• SHARE

I first met Shunnosuke when he was a gangly 19-year-old art student. We both subscribed to the “give art the flick, let’s dance” school of thought. And we did.

In those days Tokyo’s cool night options were limited. In Shinjuku, where we both lived, there was Tsubaki House and Boogie Boy, but, for a while, the only place with true grit and longevity was 69 — which, as it happened, was our favorite.

Though we kept in touch, Shunnosuke surprised me one night by turning up behind the bar at Mix — a cooler-than-cool concrete bunker in Minami Aoyama. From there, he moved on to work at and manage a variety of Mix-sponsored projects, including MC1000 and both Catalyst clubs — in Roppongi (short-lived) and Shinjuku (better known). His first independent venture was Edge, an event space-cum-bar in Golden Gai, an area in Shinjuku with frail tenancy rights due to an ongoing struggle with a local developer.

Consequently, four years ago, as 69 was about to bite the dust, Shunnosuke found himself conspiring with Takashi, an about-to-be unemployed 69 bartender of some 10 years standing, to launch his newest venture: Open.

The result is a neo 69 for a new generation of art students on the lam. It even looks a bit like the old 69. It boasts the same Marley memorabilia, although in this venue it is tucked in and clinging to bigger slabs of red, green and yellow walls. The space in between is ample for a few tables and chairs while still offering a little room to move.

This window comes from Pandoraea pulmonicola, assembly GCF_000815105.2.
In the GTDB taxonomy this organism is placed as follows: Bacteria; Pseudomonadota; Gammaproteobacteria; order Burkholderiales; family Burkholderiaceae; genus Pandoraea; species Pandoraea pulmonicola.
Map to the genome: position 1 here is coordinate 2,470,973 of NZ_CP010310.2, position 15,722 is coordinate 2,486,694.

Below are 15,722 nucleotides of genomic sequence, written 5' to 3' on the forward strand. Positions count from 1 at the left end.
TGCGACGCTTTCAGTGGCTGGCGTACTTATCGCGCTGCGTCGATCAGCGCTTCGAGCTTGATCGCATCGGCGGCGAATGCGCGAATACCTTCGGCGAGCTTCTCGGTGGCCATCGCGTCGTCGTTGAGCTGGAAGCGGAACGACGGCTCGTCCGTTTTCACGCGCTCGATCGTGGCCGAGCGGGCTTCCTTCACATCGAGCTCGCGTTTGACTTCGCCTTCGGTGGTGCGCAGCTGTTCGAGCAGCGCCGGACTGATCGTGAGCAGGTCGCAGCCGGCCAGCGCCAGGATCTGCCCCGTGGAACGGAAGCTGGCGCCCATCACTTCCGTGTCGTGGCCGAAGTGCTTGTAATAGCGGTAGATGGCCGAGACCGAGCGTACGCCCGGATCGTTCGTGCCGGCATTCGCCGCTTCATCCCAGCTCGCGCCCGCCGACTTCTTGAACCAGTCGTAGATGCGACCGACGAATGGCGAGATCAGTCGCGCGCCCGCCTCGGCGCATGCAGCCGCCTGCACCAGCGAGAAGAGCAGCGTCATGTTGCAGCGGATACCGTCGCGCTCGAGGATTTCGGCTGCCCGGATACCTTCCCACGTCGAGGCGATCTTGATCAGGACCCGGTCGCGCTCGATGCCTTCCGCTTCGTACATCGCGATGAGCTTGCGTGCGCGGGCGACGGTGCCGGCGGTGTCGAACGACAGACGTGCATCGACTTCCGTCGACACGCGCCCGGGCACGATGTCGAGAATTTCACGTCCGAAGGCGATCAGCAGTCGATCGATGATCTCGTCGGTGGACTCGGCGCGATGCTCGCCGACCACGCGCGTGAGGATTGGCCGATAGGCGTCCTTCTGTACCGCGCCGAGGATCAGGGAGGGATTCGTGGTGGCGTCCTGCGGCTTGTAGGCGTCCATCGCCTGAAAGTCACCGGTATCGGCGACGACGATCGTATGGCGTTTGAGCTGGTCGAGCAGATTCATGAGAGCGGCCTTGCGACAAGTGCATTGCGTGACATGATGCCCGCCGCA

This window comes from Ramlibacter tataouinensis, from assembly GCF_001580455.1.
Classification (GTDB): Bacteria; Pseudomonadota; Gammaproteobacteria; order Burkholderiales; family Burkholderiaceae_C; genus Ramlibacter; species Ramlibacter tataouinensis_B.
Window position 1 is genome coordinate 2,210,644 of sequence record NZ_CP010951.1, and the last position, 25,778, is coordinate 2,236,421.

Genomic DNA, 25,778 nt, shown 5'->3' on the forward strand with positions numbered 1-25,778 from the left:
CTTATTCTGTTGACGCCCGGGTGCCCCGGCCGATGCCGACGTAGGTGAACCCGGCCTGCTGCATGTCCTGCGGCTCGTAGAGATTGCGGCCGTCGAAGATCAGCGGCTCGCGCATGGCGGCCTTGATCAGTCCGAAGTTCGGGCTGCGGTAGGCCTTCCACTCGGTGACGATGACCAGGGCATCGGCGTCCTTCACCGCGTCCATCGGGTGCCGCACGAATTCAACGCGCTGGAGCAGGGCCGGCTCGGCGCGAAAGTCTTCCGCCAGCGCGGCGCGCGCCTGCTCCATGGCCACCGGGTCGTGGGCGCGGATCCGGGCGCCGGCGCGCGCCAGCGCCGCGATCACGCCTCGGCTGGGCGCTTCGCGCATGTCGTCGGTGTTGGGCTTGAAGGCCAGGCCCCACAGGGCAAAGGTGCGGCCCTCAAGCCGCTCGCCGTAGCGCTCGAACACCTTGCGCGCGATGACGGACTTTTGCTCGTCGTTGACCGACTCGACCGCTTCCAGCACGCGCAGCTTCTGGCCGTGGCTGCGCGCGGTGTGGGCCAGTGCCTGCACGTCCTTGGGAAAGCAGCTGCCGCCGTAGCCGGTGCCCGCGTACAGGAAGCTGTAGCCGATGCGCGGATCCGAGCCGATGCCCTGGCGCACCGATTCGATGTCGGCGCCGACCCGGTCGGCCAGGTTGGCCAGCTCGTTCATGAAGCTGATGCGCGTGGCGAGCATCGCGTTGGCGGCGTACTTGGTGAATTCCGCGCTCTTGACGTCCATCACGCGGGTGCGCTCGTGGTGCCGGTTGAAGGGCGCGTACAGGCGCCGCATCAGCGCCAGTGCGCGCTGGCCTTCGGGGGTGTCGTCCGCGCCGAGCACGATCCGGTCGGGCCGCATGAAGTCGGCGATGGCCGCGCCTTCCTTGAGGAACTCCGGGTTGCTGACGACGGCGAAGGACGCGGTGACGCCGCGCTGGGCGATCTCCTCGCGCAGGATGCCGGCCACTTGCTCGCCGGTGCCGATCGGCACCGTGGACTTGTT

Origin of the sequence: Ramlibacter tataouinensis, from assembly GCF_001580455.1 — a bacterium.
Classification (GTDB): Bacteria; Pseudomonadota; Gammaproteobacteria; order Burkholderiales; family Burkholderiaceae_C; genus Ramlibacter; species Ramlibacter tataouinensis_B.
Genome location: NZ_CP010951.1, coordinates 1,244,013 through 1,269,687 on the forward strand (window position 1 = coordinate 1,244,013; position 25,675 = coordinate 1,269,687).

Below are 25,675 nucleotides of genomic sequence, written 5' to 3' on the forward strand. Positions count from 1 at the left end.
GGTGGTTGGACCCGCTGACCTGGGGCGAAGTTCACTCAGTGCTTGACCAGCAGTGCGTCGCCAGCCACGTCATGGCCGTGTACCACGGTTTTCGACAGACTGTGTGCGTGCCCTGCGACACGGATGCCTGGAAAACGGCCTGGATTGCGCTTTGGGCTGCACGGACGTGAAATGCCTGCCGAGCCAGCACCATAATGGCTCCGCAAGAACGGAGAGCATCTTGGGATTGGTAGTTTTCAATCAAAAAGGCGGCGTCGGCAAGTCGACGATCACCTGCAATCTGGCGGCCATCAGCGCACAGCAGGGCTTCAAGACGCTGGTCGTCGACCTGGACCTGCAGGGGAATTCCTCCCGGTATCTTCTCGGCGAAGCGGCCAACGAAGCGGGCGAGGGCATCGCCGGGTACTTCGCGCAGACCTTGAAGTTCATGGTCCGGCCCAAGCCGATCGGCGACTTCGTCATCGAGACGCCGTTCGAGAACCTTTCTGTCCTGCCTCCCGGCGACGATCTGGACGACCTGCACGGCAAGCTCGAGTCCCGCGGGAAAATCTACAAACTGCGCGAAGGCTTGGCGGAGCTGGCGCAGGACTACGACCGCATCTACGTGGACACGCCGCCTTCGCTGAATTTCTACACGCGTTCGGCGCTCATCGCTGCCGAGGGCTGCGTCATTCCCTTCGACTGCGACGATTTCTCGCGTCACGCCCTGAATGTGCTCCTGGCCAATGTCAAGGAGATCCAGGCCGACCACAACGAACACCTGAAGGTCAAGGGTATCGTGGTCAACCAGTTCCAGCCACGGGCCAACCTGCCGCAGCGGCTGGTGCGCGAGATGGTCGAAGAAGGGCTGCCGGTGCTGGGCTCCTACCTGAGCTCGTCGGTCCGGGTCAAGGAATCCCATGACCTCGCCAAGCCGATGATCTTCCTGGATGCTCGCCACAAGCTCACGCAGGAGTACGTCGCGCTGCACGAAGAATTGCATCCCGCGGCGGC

At Open’s core sits an impressive stack of speakers: six woofers, four mid-range and 24 tweeters, custom-installed by Gaxy, the founder of Desert Storm sound systems. All joy emanates in rays from this point. On a casual Wednesday night, the drummer from Little Tempo — a live unit currently spearheading a new front in Japanese dub — was spinning a smooth, obscure set. Ever heard of the Twinkle Brothers? No, nor had I, but I will never forget them . . .

Customers drift in and out, but mostly stay a while, especially on weekends. Open not only plays host to some of Tokyo’s homegrown, young up-and-coming stars — like Keyco, who recently debuted with a hip-hop vocal CD (you’d probably recognize one or two tracks from TV commercials that ran earlier this year) — but also members of a new generation of underground expressionists (a set of house congas are always on standby). Both sides vote in favor of Open as a good place to chill.

Shunnosuke is still a gangly string bean, but these days he prefers a beanie to a beret and his favorite possession is a sweat shirt signed by all the members of Aswad.

“I don’t drink,” he reminds me. “So this is the best way for me to meet people. I guess that’s what interests me most — people.”

I would have to agree. Tokyo’s post-bubble mizu shobai is all about people. And in a basement on a darkened corner, past the rock ‘n’ roll ramen joint on the far side of Shinjuku-dori, beyond Naka-michi, Open says it for me, too.

In line with COVID-19 guidelines, the government is strongly requesting that residents and visitors exercise caution if they choose to visit bars, restaurants, music venues and other public spaces.